In Nigeria, after years of denial, Shell finally admitted liability for two massive oil spills that devastated the environment and ruined the livelihoods of the Niger Delta’s Ogoni people. Compensation is expected to run into hundreds of millions of dollars.

However, the struggle continues for the Ogoni people, who are resisting plans to build a military complex on their lands in the Niger Delta. Activists suspect the plans are part of a government drive to further militarize the area in defence of Shell’s oil drilling activities.

Find out more: Movement for the Survival of the Ogoni People;


In Chile the Mapuche people are mobilizing to resist the ‘legal theft’ of their genetic heritage following the Senate’s adoption of the International Convention for the Protection of new Plant Varieties (UPOV91), the so-called ‘Monsanto Law’. This law would prevent indigenous communities from saving seeds and would threaten their traditional free and collective exchange of plant varieties. Instead, indigenous communities will be exposed to the products of corporations like Monsanto, which already holds most of the world’s plant species patents. Mapuche poverty will deepen if they become reliant on hybrid or GM seeds and other expensive agricultural products sold by multinationals. Some 150 Mapuche community leaders have signed a declaration against the law.

Find out more: Mapuexpress;


The Republic of Congo has become one of just two countries in Africa that provides legal protection for its indigenous peoples. The other is the Central African Republic. Congo’s new law, passed in February 2011, had been almost seven years in gestation.

The country’s indigenous people, some of whom are known as Pygmies (see picture below), constitute a tenth of the population and the law’s aim is to counter their chronic marginalization. Currently, they are excluded from the education system and lack access to whatever state health services are available.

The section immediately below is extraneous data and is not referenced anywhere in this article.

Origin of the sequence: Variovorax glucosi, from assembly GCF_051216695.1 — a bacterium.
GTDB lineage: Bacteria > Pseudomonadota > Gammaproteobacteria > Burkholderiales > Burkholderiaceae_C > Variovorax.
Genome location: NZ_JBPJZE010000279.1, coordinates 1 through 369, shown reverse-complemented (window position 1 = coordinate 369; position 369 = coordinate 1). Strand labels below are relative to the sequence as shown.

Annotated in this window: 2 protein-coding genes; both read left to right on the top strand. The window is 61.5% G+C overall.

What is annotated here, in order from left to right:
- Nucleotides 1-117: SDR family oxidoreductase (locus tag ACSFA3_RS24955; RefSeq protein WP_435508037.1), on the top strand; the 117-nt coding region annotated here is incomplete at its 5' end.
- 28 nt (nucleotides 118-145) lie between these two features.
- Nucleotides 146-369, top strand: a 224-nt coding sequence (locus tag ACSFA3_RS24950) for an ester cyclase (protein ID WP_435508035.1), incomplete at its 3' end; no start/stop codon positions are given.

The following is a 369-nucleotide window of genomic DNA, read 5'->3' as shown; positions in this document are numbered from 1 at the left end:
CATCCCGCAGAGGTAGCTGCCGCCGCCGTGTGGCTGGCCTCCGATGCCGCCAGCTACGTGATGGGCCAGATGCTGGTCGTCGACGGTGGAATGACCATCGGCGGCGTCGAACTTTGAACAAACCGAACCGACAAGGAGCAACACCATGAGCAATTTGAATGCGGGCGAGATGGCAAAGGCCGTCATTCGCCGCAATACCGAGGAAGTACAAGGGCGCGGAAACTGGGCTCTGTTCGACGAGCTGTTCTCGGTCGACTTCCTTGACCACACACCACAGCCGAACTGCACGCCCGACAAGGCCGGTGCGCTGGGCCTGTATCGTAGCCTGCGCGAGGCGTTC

But there are serious gaps in the new law – it does not, for example, include the right to ‘free, prior and informed consent’ on developments that affect them.

Find out more: Rainforest Foundation UK

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  1. #1 kelly Campion 10 Nov 11

    Not only is it, nor should it be only indigenous populations around the globe fighting the mighty corporate machine. We (all humans)need, to take a leaf from the book of the indigenous and get back intouch and reconnect with the earth that we live on and share with each other and many many animals and insects etc, and realise its real/true value. The earth is not replaceable! Nor are any of its inhabitants, be they human or otherwise, land, air or water dewllers!

  2. #2 Bill S 12 Mar 12

    Without knowing ALL the details it seems to me that large corporations are gobbling up Earth resources and caring less about the humans living on that land. The corporations are doing absolutely nothing to help assist the humans to adjust, apparently, money talks and these humans are the true waste.

  3. #3 fredrodriguez 01 Nov 12

    It is rather sad that real communities of individuals face the same issues that are portrayed in movies like Avatar. As mentioned in this blog, these communities are faced with real environmental issues brought about by commercialization and globalization. Once environmental problems strike a community, neither engineers nor consultants will be able to undo these problems and restore the environment in its previous condition. The damage is done. Hence, the government or authorities should regulate and be stewards of the environment, rather than allow multinational companies destroy it for profit.

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This article was originally published in issue 446

New Internationalist Magazine issue 446
Issue 446

More articles from this issue

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  • Film review: Tomboy

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  • Peru's dam busters

    October 1, 2011

    Vanessa Baird discovers why the Asháninka people of the River Ene are taking a hard line against dam builders – and others.

New Internationalist Magazine Issue 436